By  on July 10, 2009

WASHINGTON — Leaders at the G8 summit in L’Aquila, Italy, vowed Thursday to conclude the stalled Doha Round of trade talks in 2010.

The leaders said they were “committed to seek an ambitious and balanced conclusion to the Doha Development Round in 2010, consistent with its mandate, building on the progress already made….We reaffirm our commitment to maintain and promote open markets and reject all protectionist measures in trade and investment.”

The leaders, representing the U.S., U.K., Canada, France, Germany, Italy, Japan, Russia, Brazil, China, Egypt, India, Mexico, South Africa, Australia, Indonesia, South Korea and the European Commission, also said they would instruct their trade ministers to schedule a meeting before the next G20 summit set for September in Pittsburgh to “fill in the remaining gaps in the negotiations as soon as possible.”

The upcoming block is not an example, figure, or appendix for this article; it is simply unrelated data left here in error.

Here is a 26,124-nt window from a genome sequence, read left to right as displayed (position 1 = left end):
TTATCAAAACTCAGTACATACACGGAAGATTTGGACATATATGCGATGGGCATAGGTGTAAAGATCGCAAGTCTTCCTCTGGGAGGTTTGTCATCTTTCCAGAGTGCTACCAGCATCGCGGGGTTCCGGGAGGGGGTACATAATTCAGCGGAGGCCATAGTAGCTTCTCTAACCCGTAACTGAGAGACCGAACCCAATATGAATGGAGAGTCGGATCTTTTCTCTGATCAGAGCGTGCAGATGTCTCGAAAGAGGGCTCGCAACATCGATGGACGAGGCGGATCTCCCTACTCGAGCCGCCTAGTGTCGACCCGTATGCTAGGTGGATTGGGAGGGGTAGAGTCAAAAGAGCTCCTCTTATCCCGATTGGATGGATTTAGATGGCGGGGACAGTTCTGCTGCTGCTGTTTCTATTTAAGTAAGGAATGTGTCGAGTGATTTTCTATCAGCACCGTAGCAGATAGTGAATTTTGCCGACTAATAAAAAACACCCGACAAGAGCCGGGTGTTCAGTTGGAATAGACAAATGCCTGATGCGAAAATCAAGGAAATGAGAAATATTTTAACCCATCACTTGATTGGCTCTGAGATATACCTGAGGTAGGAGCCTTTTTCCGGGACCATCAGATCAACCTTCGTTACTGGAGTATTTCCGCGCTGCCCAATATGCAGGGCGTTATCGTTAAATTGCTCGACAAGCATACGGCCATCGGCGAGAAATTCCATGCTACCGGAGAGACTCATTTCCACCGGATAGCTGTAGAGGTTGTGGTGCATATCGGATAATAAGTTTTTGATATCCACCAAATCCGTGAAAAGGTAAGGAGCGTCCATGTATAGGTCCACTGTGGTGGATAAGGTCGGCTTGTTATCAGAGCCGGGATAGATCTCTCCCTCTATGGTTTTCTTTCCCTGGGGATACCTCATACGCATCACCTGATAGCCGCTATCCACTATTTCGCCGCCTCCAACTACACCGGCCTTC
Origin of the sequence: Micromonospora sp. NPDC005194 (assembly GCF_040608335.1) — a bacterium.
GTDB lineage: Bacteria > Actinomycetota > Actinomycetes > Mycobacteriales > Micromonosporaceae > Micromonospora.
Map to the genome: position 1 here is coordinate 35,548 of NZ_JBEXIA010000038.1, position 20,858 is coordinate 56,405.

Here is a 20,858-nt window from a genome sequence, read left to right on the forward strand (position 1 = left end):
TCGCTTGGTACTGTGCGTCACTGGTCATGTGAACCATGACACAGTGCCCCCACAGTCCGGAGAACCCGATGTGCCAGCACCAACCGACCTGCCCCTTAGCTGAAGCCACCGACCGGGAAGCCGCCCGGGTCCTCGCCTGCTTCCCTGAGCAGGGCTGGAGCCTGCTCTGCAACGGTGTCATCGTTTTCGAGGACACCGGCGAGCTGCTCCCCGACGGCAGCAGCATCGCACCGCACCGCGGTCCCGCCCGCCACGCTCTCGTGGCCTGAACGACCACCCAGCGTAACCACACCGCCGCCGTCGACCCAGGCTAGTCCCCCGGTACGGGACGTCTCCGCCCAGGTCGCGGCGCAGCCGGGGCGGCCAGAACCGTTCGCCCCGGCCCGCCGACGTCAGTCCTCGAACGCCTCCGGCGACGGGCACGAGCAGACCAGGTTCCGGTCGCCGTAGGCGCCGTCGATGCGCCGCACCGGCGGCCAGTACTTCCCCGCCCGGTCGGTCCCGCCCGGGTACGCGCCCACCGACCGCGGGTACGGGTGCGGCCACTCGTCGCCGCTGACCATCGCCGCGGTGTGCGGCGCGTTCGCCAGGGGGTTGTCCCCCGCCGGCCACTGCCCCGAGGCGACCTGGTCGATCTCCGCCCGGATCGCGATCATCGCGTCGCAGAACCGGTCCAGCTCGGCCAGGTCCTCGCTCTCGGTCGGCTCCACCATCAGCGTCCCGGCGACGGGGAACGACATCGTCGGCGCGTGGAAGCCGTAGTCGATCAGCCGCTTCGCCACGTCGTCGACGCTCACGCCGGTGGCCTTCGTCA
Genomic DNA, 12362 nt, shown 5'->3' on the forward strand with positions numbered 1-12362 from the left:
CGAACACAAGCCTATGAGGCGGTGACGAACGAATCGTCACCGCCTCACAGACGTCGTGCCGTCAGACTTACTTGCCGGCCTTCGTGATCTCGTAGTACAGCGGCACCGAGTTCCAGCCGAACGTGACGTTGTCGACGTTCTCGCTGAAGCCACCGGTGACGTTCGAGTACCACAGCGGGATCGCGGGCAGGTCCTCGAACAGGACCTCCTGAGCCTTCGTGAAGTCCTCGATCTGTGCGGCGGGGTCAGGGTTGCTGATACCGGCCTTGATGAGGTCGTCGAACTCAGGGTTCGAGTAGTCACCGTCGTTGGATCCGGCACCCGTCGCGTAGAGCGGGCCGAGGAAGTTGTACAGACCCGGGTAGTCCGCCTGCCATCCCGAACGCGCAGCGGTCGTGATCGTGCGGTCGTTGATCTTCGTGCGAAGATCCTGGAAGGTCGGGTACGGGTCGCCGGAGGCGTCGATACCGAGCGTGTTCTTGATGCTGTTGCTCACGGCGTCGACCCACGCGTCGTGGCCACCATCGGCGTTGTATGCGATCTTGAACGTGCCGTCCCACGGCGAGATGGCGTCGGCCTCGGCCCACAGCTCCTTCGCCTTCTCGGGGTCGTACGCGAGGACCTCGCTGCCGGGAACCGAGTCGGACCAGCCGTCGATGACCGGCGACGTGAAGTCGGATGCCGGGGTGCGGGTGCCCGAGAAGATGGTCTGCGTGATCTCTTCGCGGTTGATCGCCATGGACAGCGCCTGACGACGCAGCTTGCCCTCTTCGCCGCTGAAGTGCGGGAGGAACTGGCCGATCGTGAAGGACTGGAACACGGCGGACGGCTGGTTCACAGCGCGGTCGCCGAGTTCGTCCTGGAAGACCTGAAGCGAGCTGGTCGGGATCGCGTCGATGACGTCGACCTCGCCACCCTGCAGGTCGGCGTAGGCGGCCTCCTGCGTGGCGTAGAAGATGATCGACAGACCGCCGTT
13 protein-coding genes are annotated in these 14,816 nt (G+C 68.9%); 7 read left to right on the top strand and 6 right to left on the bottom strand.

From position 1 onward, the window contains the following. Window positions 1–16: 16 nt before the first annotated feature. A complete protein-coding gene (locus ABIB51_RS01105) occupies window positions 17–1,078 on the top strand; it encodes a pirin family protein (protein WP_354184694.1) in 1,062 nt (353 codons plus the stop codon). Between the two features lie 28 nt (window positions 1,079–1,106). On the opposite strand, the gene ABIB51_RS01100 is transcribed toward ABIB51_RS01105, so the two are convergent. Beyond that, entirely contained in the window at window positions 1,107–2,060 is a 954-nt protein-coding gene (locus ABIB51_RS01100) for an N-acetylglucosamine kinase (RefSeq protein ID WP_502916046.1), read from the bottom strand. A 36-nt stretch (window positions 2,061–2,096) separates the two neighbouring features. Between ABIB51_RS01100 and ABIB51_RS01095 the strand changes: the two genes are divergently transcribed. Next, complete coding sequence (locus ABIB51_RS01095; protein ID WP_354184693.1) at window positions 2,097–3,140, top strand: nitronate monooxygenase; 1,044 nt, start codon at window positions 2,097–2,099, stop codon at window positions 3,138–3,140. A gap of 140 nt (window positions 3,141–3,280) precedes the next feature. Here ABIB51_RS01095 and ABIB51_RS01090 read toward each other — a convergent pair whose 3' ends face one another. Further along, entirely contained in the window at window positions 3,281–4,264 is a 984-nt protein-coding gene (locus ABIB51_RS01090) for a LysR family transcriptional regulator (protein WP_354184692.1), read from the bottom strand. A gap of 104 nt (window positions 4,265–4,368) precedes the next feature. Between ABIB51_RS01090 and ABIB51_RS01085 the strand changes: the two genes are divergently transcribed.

The Doha Round, aimed at lowering or eliminating global tariffs and other trade barriers, was launched in 2001. But negotiations have been mired for years in a complex range of issues, including the insistence of Brazil and African countries that the U.S. reduce the its subsidies to the cotton industry. Western countries have demanded that developing nations such as China and India open their markets further.

The most recent formal talks broke down a year ago over disagreements between the advanced and developing countries regarding agriculture.

The Obama administration has expressed its support for completing the trade talks, but had shied away from committing to a time line. In May, U.S. Trade Representative Ron Kirk conducted three days of meetings with World Trade Organization counterparts. At the time, he said the U.S. needed more clarity about what major emerging countries were willing to give in return for U.S. compromises.

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